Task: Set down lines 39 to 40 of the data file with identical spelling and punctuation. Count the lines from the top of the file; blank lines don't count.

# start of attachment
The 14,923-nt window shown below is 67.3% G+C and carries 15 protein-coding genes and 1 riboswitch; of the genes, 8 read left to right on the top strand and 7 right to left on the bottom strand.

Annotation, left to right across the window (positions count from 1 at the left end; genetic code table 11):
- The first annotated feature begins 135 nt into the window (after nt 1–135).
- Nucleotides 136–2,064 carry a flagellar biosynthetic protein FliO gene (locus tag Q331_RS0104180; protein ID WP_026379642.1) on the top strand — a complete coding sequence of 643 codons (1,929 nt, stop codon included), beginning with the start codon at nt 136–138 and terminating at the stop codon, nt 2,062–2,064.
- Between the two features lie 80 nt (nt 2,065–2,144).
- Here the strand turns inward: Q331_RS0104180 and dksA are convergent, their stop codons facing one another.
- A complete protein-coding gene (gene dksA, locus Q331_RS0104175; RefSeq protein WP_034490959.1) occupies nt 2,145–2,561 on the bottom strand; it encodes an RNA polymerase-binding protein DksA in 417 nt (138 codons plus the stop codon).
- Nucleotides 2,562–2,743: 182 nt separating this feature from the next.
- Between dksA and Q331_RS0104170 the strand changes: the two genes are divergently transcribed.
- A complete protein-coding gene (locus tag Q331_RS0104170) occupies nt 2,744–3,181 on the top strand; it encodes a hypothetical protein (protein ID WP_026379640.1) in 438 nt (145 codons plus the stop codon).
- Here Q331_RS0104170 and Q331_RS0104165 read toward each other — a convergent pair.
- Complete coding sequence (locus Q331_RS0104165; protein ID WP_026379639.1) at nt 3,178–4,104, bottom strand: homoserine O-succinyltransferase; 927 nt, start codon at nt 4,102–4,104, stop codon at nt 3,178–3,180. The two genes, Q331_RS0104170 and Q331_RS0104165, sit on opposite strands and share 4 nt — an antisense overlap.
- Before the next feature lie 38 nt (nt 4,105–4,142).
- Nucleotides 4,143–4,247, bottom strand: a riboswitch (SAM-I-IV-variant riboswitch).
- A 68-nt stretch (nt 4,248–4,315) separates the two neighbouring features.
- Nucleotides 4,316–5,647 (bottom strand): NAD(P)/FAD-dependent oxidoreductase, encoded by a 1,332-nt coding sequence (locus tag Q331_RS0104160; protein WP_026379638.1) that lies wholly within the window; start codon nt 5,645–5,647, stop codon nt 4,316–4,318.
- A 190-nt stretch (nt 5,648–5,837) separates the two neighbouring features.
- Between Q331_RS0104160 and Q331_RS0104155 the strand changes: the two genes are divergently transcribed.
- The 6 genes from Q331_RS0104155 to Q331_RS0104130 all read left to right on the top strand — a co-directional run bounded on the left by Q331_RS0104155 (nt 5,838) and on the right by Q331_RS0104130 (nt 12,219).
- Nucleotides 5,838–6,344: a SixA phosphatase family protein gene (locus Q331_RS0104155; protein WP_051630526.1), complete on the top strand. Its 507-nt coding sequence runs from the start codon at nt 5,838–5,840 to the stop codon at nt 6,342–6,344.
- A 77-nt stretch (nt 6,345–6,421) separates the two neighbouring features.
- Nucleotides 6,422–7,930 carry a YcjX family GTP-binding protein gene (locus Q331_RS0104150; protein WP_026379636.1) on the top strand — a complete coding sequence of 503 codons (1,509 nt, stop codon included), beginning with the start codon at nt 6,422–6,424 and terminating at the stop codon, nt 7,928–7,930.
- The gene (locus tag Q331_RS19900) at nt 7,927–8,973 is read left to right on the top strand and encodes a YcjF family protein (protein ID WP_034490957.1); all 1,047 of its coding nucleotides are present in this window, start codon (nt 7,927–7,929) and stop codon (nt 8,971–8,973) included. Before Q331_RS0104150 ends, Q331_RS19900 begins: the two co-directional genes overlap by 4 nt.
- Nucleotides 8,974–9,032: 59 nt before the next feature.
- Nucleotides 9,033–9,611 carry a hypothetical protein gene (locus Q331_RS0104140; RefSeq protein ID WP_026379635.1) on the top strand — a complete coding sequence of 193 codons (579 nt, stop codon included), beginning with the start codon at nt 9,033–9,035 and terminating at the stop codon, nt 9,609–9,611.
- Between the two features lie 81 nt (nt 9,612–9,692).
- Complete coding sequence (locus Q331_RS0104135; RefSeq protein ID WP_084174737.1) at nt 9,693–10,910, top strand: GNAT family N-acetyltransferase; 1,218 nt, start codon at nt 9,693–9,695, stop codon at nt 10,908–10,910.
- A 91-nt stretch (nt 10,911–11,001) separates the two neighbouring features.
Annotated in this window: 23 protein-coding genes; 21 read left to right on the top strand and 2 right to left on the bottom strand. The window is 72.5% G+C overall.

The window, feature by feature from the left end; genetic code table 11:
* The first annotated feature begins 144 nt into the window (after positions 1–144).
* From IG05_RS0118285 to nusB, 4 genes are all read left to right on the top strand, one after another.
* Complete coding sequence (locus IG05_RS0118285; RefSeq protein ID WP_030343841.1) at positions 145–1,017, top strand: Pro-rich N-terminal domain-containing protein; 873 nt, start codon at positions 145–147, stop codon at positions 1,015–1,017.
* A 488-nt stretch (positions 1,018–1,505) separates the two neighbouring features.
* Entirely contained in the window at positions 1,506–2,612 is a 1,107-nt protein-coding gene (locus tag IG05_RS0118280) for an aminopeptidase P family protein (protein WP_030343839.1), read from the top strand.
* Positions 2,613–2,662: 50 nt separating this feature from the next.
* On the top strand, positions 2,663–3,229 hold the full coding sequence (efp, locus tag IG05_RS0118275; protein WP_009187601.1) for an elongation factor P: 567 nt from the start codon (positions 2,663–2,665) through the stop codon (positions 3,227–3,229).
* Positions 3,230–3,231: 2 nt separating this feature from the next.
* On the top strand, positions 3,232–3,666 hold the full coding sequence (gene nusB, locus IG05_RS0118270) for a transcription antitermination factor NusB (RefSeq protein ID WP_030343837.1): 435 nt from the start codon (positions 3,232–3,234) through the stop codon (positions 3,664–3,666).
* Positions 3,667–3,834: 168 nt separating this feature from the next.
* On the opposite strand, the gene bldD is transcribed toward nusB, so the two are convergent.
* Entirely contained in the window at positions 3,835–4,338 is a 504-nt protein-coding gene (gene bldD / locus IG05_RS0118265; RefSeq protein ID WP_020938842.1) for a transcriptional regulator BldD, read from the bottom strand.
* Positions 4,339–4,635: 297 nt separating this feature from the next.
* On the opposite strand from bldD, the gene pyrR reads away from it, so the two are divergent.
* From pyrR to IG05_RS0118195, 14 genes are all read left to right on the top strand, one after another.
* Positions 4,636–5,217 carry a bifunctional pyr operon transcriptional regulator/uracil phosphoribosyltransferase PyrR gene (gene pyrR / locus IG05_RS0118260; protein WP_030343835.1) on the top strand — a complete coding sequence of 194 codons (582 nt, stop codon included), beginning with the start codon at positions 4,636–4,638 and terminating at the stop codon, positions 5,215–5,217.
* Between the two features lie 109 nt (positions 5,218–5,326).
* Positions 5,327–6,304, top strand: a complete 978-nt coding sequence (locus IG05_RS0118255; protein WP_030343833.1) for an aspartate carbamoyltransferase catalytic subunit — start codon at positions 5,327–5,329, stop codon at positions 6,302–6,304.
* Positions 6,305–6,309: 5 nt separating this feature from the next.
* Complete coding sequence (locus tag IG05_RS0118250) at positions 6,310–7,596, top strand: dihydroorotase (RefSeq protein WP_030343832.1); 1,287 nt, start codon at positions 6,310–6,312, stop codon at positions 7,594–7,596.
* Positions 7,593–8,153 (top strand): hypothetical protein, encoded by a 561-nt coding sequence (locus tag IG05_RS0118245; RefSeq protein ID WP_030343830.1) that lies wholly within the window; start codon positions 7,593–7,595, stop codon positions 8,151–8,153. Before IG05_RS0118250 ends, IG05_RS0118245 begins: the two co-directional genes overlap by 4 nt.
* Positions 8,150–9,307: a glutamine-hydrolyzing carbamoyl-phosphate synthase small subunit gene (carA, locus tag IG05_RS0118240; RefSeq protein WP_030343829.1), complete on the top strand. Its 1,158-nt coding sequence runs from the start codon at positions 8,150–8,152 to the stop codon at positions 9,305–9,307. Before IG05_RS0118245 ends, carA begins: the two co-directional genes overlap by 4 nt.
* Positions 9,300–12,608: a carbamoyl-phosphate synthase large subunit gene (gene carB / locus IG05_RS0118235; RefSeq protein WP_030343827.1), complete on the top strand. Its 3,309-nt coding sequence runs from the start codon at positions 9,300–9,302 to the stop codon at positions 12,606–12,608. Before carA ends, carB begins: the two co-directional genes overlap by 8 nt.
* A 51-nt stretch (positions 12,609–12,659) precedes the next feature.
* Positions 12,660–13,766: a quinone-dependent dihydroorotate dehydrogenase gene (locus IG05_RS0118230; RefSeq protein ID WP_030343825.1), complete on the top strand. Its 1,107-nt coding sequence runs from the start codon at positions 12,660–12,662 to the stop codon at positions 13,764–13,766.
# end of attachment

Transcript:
* On the top strand, positions 3,232–3,666 hold the full coding sequence (gene nusB, locus IG05_RS0118270) for a transcription antitermination factor NusB (RefSeq protein ID WP_030343837.1): 435 nt from the start codon (positions 3,232–3,234) through the stop codon (positions 3,664–3,666).
* Positions 3,667–3,834: 168 nt separating this feature from the next.